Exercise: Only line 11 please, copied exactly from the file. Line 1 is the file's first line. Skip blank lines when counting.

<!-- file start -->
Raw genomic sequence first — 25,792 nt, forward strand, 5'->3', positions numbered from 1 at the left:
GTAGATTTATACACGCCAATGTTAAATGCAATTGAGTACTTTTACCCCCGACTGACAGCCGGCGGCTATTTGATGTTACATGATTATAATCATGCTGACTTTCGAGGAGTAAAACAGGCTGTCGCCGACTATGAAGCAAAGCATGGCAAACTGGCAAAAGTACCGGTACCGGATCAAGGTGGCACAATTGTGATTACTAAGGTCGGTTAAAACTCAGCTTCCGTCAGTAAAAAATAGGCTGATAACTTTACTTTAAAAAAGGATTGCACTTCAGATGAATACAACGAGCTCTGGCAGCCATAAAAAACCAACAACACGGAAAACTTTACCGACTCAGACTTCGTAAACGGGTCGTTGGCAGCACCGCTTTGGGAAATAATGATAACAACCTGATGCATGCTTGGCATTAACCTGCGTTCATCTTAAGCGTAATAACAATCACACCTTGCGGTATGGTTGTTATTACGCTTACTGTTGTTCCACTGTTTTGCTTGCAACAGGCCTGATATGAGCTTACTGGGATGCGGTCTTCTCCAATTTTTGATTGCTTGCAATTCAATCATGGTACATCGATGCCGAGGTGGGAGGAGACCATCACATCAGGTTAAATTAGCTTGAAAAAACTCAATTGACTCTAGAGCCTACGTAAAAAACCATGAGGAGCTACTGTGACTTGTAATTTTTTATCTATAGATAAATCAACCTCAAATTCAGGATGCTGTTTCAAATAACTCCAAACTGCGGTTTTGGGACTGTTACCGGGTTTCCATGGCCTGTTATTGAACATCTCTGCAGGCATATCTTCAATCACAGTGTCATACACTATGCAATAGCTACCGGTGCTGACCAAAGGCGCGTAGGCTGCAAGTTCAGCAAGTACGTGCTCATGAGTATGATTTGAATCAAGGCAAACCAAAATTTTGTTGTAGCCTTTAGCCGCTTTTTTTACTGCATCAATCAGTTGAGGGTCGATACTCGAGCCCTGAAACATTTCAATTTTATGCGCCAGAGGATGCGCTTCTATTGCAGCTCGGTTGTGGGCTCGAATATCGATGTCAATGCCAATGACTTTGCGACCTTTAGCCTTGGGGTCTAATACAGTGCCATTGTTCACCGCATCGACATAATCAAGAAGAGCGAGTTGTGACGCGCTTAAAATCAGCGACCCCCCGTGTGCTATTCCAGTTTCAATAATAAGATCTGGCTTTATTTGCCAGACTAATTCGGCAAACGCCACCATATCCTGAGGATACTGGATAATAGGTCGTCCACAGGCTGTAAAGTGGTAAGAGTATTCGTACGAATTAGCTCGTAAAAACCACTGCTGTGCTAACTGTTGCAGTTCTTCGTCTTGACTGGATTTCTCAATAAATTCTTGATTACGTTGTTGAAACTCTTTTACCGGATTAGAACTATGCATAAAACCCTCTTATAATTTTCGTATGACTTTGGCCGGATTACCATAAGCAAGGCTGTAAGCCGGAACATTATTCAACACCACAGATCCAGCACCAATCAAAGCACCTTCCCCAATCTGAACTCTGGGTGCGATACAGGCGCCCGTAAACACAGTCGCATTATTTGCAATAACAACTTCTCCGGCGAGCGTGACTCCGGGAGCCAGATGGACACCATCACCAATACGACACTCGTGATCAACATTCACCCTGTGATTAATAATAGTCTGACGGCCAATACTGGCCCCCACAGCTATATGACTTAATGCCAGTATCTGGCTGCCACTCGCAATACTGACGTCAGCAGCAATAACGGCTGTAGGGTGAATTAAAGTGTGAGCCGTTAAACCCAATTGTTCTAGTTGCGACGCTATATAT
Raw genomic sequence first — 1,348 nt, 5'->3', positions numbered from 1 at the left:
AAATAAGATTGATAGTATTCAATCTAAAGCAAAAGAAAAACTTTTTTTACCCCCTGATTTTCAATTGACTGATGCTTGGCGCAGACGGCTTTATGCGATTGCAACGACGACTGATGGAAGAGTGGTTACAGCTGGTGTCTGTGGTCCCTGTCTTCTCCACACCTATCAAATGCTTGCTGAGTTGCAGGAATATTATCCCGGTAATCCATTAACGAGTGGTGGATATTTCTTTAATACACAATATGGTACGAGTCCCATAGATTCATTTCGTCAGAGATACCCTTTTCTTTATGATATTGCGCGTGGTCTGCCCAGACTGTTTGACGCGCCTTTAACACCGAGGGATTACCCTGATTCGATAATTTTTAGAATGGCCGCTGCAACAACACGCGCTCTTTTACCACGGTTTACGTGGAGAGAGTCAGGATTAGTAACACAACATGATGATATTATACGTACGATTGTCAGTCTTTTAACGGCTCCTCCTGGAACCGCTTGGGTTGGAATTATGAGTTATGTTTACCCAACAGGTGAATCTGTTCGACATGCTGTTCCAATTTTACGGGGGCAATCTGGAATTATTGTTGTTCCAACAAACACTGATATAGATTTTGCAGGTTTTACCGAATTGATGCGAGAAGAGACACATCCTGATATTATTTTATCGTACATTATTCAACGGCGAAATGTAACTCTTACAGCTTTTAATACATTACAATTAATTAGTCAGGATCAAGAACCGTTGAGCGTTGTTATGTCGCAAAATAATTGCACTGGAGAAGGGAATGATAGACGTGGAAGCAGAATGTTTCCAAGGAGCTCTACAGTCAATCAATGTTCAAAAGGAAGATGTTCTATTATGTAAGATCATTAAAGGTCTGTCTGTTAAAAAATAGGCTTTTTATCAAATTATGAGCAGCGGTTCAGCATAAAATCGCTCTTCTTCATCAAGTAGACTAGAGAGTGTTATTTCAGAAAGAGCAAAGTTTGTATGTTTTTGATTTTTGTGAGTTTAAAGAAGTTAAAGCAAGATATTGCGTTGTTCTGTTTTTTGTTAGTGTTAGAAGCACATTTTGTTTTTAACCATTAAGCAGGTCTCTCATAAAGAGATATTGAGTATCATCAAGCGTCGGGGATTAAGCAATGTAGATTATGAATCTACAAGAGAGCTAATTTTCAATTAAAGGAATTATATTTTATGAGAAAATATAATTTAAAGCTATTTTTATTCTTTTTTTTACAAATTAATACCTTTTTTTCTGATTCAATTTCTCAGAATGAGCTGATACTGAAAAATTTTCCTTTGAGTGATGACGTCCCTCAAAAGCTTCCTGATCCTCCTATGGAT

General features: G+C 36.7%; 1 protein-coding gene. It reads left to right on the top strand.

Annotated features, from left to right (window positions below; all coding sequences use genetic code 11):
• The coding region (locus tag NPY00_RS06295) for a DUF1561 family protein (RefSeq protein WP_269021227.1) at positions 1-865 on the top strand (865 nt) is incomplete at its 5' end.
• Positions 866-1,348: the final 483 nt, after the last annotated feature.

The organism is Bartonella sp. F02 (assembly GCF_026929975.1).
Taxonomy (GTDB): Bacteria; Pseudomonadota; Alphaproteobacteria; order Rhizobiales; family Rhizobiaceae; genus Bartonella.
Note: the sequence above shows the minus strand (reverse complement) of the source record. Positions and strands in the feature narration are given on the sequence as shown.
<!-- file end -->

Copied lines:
Note: the sequence above shows the minus strand (reverse complement) of the source record. Positions and strands in the feature narration are given on the sequence as shown.